Thirty-four years ago, Tekala, then an 18-year-old Ethiopian woman, left her home together with several other young adults on a perilous journey: clandestine immigration to Israel via Sudan.
But no sooner had they entered Sudan than Tekala was kidnapped and summarily married off to a Sudanese Muslim in the town of Al Qadarif.
Fearing for her life, Tekala kept her Jewish background a secret for decades, living as a Muslim and bearing her husband five children.
Yet, earlier this week she finally completed her escape from Africa, joining her mother and brothers at a Passover seder in Israel on Monday night, Israeli daily Yedioth Ahronoth reported Wednesday.
“I lived as a Muslim for years, but not for once abandoned my dreams of Israel or forgot my family. I knew one day we would be reunited,” she told the paper.
Six years ago, Tekala — whose last name is being withheld for security reasons — managed to make contact with Israeli authorities in order to share with them her story, but ultimately little came of it.
However, four months ago and with the help of a third party, Tekala communicated to a Jewish person working for Israel in Africa her desire to emigrate to Israel. He passed her message along to a Jewish Agency representative in Ethiopia.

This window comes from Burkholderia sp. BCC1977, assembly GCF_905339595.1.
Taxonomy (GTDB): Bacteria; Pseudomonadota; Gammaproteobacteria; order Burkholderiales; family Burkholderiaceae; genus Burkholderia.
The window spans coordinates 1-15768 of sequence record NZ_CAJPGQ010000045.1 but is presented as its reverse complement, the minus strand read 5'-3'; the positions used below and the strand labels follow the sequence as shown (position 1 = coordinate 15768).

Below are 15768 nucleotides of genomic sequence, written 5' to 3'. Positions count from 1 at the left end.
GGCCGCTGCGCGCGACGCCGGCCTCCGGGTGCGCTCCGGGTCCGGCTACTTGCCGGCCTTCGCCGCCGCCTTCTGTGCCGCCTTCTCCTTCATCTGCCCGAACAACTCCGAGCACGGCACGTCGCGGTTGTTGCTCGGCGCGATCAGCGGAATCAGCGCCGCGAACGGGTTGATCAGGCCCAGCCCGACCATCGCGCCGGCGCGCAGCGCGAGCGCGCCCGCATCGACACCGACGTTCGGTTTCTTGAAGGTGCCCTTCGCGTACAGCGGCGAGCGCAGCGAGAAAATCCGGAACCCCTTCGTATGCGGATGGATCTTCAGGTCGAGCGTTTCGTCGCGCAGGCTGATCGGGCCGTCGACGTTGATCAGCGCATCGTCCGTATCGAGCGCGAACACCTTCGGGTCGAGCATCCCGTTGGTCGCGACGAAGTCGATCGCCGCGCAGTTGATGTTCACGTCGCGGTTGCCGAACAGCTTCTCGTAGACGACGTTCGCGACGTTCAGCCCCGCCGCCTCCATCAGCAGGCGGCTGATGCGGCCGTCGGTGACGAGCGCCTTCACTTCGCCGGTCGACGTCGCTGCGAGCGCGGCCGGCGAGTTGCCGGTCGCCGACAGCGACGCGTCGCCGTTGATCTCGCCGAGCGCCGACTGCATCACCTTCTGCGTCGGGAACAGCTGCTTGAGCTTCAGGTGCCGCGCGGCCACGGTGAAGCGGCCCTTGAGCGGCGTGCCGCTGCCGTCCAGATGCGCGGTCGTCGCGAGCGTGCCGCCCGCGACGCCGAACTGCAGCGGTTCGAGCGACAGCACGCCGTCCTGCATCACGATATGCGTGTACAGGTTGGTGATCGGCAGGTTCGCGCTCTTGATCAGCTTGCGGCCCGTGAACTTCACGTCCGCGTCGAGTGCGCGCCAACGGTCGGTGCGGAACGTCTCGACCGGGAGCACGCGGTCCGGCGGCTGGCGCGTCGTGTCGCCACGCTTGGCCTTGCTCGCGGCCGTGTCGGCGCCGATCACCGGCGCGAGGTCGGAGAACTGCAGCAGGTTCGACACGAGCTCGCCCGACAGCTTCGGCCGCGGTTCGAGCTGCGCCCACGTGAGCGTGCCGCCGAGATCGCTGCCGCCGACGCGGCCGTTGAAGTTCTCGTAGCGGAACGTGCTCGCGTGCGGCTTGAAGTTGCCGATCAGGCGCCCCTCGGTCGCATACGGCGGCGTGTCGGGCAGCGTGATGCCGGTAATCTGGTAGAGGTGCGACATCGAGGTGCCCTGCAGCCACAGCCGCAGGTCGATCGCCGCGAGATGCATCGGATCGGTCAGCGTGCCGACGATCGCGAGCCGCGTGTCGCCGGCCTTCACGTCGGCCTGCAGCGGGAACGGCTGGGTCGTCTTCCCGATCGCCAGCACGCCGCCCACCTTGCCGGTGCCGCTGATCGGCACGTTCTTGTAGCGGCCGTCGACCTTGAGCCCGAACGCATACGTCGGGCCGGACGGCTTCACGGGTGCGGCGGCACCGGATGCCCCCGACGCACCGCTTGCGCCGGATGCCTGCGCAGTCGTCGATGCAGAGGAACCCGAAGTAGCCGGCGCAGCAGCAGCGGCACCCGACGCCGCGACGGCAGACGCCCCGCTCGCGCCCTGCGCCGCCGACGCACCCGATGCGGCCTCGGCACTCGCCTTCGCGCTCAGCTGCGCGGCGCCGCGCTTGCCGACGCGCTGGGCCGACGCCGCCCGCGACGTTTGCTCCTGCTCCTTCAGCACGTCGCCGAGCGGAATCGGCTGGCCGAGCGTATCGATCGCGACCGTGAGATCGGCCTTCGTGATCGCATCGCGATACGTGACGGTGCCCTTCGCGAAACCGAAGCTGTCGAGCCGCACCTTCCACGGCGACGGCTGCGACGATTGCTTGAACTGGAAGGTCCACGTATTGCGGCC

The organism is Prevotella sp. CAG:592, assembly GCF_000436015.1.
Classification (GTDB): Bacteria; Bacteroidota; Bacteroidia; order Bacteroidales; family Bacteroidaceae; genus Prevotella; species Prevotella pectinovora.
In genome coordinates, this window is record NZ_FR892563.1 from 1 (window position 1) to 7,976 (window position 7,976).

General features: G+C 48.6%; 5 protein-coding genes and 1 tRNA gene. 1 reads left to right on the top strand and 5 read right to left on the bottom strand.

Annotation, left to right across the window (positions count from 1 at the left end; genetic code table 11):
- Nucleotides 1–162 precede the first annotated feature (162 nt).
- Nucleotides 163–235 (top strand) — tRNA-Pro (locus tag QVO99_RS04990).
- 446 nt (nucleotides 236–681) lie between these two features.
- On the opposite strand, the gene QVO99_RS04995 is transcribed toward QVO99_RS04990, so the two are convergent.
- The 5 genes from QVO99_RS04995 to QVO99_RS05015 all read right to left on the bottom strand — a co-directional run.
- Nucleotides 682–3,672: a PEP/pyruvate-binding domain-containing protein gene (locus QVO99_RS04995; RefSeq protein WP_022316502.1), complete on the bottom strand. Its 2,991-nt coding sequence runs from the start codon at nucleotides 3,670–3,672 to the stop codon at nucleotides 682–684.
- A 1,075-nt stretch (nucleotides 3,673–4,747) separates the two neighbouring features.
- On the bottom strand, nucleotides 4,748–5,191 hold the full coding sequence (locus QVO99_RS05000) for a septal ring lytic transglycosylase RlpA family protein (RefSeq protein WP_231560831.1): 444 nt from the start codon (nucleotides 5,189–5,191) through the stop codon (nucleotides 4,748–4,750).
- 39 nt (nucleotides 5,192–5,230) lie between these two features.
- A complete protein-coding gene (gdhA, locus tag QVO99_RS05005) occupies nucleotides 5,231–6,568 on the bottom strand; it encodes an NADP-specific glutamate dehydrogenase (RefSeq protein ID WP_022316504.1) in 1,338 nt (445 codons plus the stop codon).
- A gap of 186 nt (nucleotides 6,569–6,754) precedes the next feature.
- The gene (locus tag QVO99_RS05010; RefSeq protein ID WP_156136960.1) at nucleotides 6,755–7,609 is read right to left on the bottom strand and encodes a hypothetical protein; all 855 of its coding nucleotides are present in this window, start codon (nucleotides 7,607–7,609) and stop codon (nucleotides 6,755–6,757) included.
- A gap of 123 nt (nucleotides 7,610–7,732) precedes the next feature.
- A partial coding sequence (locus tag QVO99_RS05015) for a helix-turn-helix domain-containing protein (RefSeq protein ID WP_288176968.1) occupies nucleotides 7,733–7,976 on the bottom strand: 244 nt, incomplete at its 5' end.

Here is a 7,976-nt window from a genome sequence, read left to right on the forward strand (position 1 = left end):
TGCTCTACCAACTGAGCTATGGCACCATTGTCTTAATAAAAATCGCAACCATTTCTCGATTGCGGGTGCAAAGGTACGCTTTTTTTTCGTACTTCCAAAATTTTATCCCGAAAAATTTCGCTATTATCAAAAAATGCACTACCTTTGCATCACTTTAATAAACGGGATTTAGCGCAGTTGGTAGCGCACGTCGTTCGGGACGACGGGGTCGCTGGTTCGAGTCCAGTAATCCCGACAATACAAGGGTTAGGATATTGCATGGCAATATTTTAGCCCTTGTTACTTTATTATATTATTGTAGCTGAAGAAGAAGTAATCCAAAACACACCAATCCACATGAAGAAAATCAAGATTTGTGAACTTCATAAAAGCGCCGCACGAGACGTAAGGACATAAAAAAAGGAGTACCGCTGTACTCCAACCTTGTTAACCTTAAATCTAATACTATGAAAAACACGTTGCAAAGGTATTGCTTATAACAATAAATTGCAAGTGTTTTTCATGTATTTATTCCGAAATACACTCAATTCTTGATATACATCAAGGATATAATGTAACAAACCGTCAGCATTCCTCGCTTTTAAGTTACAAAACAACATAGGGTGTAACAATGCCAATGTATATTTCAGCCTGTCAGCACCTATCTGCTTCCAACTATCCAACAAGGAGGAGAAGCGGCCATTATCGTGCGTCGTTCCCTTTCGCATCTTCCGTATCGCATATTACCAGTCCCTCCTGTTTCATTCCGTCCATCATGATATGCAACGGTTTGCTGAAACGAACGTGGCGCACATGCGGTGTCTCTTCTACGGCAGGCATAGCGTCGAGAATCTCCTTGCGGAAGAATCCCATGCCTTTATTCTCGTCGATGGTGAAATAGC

It was during this exchange that Tekala was informed that her family had moved to Israel some time ago and was residing in Beersheba. She was also told about the passing of her father.
After receiving the news, she made the decision to run away from her home, leaving behind her five sons, and make her way at last to Israel.
Tekala told the paper she wanted to bring her sons to Israel, but had not told them of her heritage before fleeing.
“I already miss my children. I want to call them and tell them everything, but am afraid how much it will hurt them to discover they are Jewish,” she said.
To facilitate the way to Israel, Jewish Agency representatives instructed Tekala to tell her husband that she urgently needed to return to Ethiopia because her father had passed away and her mother was very ill.
He granted his permission, and two months ago she set out on her journey. After a brief time in Ethiopia she was flown to Israel Monday, where she was reunited with her Ethiopian family.
One of her brothers added: “We have been waiting for this day for many years, and I am so happy that finally this dream has become reality — even more so on Passover, the festival of freedom.”
Despite the arduous journey, Tekala told Yedioth that she will return to Sudan if the Jewish Agency does not manage to get her sons to Israel.
Attempts to reach the Jewish Agency on Thursday were unsuccessful.
Yehuda Scharf, the Jewish Agency’s director of immigration and absorption, told Ynet that “Tekala’s immigration to Israel on the eve of Passover, after years of hiding her Jewish identity, carries enormous emotional and symbolic significance.”